Acne Scars – What They Are, How To Treat Them
Very often, after acne has run its course it leaves behind reminders of its presence — namely, acne scars.
There are many types of acne scars: depressed scars, elevated scars, flat sclerotic (hard) scars, pigmented scars, stretched scars, atrophic scars, to name a few.
Different types of acne scars require different treatments. Acne scars usually are one of three types: pigmented, elevated, or depressed. Pigmented scars can be treated with prescription bleach creams or compounded bleach creams, usually available from a dermatologist. Elevated scars can be injected with a mild cortisone to flatten them.
If the scars are depressed and they disappear when you stretch the skin, laser acne scar treatment often helps a great deal. If the scars appear as “ice-pick scars” — meaning they don’t change appearance even when you stretch the skin — then laser acne treatment is less likely to work. Most often, people have both types of acne scars, and the laser will help the distensible ones. Filler materials, such as collagen and Restylane, can also be used to fill in depressed scars, especially if they disappear when stretched.
Of course, laser treatment for acne scars is expensive, and is seldom covered by health insurance. It can also take a long time for the skin to heal after laser surgery, sometimes up to a month or more. Plus if you have an active case of acne, or very dark skin, laser treatment is not for you.
Two other methods of acne scar treatment are dermabrasion and chemical peels. While they can be effective treatments for acne scars, each has the potential for mild-to-moderate side effects which can be bothersome.
Dermabrasion, or surgical skin planing, is done by freezing the skin and then using a special instrument to “sand” the skin. This “sanding” improves the appearance of acne scars as a new layer of skin replaces the treated skin. However, the procedure can be somewhat painful, requiring the use of pain medication for several days afterwards, plus there is a risk of infection and an uneven appearance of skin color. Patients are also advised to avoid unnecessary exposure to both direct and indirect sunlight for three to six months after the procedure.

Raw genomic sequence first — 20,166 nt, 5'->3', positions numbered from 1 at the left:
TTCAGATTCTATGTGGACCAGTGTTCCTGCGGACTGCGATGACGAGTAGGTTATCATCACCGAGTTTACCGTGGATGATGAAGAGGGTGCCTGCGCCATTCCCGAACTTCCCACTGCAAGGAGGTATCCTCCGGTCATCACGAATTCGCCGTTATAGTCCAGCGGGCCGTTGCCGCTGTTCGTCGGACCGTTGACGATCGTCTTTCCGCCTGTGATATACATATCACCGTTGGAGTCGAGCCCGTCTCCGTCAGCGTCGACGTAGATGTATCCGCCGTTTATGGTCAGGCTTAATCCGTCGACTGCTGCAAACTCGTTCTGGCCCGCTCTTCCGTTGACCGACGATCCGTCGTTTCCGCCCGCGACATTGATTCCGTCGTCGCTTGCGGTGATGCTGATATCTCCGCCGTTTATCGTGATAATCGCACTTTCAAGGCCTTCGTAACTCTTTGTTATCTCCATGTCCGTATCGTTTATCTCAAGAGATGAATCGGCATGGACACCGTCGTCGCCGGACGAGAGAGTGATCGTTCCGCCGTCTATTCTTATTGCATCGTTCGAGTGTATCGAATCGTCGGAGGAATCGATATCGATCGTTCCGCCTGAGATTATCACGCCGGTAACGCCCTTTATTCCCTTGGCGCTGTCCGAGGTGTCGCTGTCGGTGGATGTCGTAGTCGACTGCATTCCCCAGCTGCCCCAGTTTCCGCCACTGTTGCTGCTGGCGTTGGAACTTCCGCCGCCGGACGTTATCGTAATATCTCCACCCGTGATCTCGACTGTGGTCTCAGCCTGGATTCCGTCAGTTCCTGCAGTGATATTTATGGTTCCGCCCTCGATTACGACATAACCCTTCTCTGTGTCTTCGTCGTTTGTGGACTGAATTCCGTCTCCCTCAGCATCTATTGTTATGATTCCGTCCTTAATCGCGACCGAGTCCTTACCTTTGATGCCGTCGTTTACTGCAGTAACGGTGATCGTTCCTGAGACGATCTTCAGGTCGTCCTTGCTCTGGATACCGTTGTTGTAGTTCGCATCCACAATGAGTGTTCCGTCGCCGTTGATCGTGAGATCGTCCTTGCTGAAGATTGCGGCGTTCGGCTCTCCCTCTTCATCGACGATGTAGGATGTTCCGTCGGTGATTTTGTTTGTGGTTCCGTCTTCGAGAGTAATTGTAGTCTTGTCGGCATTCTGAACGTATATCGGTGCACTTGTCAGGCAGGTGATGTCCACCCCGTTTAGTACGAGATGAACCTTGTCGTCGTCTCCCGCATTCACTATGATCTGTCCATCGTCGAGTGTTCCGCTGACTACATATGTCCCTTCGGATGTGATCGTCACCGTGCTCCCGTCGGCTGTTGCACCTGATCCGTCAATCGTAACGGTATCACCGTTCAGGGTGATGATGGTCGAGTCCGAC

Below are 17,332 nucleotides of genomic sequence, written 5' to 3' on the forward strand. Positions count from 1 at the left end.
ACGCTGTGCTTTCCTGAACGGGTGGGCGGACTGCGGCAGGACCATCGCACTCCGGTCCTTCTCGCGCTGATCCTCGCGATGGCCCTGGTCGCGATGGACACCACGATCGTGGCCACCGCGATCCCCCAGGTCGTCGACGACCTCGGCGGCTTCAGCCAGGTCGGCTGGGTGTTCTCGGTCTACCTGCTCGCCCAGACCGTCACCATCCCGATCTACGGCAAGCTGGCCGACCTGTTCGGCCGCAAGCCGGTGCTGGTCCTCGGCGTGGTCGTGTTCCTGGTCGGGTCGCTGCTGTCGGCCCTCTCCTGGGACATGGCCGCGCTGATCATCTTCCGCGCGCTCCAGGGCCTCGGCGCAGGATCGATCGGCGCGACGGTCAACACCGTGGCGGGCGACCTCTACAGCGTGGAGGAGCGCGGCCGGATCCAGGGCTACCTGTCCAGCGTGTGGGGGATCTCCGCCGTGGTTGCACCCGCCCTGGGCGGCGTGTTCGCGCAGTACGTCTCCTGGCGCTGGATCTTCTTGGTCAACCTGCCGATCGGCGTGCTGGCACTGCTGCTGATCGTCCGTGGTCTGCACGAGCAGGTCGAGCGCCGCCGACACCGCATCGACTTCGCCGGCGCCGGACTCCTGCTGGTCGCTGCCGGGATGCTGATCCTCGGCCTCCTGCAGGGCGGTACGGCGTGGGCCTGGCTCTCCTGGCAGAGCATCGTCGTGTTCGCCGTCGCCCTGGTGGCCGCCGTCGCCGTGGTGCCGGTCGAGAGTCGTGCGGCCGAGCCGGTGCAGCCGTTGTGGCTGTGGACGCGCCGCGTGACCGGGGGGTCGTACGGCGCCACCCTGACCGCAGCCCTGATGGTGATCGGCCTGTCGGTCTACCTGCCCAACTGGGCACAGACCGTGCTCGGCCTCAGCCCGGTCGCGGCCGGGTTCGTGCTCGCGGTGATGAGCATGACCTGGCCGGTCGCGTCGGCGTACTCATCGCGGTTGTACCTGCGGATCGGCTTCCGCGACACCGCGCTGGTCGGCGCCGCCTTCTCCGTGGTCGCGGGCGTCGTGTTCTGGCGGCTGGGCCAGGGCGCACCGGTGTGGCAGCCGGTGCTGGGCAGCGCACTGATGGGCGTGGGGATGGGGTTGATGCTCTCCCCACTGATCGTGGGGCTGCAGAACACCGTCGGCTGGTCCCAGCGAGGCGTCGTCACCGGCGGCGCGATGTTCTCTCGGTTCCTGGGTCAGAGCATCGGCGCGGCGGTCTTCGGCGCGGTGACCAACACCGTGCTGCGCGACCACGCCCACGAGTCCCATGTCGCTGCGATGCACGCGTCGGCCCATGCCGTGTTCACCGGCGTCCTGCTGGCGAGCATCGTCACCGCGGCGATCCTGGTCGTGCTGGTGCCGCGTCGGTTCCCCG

A chemical peel to treat acne scars involves applying a chemical mixture to the skin, which causes the skin to blister and eventually peel off. The new skin which results after the peeling is usually smoother than the original skin. A reaction similar to sunburn often occurs following the procedure. Peeling usually involves redness, followed by scaling that ends within three to seven days. Medium-depth and deep peeling may result in swelling, and water blisters that may break, crust, turn brown and peel off over a period of seven to 14 days. The new skin is also sensitive, and must be protected from sunlight with a strong sunscreen.
A Breakthrough In Treating Acne Scars
Treating acne scars can often be painful and expensive, and often requires several visits to a dermatologist or esthetician. But now ZENMED® has created a safe and effective two-step acne scar treatment that you can do at home!
The ZENMED® Skin Eraser Kit was formulated by a doctor to bring quick results without needing a prescription or expensive office visits.